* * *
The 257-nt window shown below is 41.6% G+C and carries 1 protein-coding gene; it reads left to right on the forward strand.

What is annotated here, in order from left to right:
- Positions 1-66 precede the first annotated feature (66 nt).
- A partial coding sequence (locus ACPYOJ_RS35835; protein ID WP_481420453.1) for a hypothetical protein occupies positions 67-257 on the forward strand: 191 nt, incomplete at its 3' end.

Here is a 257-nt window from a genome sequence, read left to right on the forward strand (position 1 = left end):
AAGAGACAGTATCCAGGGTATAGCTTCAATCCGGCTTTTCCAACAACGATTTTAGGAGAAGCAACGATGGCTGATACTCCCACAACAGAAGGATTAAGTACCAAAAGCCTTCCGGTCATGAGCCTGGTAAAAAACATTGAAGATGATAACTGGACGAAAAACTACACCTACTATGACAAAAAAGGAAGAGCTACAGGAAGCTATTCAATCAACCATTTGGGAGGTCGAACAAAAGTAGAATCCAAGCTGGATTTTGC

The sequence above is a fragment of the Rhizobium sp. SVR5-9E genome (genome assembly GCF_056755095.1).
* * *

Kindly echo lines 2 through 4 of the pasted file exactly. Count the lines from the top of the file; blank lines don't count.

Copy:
What is annotated here, in order from left to right:
- Positions 1-66 precede the first annotated feature (66 nt).
- A partial coding sequence (locus ACPYOJ_RS35835; protein ID WP_481420453.1) for a hypothetical protein occupies positions 67-257 on the forward strand: 191 nt, incomplete at its 3' end.